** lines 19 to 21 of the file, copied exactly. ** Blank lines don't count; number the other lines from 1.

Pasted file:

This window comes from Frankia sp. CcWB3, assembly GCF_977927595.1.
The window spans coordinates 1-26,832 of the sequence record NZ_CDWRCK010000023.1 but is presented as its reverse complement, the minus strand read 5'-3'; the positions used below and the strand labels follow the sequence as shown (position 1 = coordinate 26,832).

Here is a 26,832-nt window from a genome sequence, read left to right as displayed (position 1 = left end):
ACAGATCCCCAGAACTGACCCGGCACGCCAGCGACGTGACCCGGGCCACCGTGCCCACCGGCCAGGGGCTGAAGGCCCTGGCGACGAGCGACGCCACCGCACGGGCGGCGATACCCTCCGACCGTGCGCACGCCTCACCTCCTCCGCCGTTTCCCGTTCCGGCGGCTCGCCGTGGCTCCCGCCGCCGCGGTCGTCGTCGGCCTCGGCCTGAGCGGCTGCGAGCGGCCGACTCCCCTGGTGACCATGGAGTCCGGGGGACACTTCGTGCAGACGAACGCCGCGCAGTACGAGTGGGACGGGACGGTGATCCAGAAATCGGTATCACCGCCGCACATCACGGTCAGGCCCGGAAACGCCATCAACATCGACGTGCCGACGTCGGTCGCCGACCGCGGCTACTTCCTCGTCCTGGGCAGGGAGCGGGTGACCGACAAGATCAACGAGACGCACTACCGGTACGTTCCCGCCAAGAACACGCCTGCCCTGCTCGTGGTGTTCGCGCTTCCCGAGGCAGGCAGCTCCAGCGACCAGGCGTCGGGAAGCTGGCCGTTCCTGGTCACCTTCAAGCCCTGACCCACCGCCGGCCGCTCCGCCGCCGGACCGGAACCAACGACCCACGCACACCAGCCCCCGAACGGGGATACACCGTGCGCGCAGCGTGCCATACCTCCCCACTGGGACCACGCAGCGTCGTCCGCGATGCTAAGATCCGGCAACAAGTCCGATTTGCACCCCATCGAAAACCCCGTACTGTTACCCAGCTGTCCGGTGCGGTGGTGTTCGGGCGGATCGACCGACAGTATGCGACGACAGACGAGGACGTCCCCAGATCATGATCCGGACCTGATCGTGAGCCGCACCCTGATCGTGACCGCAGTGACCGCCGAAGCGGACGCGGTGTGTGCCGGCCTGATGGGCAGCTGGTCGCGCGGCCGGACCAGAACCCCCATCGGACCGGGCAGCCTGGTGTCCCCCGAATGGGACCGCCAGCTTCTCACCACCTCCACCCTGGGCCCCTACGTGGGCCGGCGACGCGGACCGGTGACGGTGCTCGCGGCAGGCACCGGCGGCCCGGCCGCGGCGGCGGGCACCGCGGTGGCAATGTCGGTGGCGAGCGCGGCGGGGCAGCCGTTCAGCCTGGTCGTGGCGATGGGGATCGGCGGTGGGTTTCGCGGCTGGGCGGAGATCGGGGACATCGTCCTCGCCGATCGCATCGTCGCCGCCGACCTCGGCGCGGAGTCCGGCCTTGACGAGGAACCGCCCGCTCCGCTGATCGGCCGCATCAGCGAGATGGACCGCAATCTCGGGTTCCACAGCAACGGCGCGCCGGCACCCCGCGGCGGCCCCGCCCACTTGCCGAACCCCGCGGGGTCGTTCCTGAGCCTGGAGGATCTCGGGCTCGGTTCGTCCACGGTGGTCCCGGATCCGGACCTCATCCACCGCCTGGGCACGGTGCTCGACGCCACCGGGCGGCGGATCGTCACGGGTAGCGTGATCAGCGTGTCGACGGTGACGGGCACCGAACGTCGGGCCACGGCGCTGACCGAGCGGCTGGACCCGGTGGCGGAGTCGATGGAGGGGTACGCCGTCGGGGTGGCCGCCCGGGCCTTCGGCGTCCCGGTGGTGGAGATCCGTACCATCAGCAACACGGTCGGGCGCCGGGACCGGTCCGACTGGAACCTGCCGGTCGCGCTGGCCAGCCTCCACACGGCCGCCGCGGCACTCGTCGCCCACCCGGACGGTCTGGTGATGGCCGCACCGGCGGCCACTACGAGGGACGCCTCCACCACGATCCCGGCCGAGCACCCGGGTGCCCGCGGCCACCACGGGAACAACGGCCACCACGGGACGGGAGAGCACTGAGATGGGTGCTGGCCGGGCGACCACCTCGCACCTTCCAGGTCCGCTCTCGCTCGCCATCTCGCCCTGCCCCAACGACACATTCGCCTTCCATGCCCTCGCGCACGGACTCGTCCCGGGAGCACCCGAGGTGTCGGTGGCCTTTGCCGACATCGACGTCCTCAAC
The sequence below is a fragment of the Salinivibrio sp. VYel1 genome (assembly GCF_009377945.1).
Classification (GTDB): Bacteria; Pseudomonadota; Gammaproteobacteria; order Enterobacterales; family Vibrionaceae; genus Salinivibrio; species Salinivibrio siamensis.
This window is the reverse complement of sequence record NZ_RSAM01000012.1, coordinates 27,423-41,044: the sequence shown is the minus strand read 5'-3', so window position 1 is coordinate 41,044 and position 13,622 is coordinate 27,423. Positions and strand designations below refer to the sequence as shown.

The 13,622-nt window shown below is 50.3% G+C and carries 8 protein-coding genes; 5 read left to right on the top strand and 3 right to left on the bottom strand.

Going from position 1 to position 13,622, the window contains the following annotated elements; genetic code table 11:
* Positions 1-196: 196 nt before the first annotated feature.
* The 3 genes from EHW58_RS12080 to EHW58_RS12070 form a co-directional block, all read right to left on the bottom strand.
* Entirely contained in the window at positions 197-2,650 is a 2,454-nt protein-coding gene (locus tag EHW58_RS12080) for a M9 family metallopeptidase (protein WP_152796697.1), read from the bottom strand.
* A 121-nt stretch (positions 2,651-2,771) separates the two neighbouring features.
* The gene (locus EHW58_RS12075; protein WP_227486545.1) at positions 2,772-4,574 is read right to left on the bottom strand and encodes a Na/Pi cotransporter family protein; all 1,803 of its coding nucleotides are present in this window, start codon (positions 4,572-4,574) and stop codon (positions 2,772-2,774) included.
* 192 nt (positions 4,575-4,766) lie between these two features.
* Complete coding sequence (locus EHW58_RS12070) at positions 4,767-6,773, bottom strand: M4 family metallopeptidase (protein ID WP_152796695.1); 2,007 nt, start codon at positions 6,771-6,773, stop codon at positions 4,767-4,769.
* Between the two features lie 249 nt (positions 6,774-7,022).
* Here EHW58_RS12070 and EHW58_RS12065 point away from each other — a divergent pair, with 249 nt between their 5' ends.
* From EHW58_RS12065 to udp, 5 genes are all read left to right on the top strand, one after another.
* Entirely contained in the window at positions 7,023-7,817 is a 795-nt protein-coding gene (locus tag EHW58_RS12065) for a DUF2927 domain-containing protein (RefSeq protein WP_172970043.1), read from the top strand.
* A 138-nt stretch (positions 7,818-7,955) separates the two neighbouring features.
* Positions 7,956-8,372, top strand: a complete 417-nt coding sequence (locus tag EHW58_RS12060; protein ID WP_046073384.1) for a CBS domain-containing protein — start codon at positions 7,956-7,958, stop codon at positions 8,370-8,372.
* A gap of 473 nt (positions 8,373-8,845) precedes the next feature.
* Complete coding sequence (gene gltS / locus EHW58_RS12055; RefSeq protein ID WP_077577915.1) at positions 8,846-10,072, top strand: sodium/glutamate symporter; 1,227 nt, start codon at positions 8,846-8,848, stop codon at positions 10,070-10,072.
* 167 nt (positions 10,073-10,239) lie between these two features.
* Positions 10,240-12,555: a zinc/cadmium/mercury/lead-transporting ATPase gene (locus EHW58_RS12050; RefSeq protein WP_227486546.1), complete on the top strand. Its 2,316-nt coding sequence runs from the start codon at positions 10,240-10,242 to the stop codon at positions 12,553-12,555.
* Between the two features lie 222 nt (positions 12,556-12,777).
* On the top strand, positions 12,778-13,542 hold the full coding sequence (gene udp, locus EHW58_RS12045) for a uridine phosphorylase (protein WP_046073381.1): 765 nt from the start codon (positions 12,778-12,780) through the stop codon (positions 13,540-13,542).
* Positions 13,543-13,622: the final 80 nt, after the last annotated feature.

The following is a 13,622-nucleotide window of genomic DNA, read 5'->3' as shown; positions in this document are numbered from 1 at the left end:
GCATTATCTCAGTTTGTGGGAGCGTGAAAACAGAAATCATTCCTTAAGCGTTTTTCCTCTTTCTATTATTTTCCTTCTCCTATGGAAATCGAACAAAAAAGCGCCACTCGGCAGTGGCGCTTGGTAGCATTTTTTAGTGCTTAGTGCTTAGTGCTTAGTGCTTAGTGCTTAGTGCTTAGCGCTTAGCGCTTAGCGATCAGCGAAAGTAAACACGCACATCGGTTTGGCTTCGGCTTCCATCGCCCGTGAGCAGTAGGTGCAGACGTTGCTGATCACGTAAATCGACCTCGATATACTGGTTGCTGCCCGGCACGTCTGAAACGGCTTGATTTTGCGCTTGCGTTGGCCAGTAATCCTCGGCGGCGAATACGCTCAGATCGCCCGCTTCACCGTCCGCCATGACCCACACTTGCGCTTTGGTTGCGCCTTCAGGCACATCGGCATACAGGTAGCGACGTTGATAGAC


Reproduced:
* From EHW58_RS12065 to udp, 5 genes are all read left to right on the top strand, one after another.
* Entirely contained in the window at positions 7,023-7,817 is a 795-nt protein-coding gene (locus tag EHW58_RS12065) for a DUF2927 domain-containing protein (RefSeq protein WP_172970043.1), read from the top strand.
* A 138-nt stretch (positions 7,818-7,955) separates the two neighbouring features.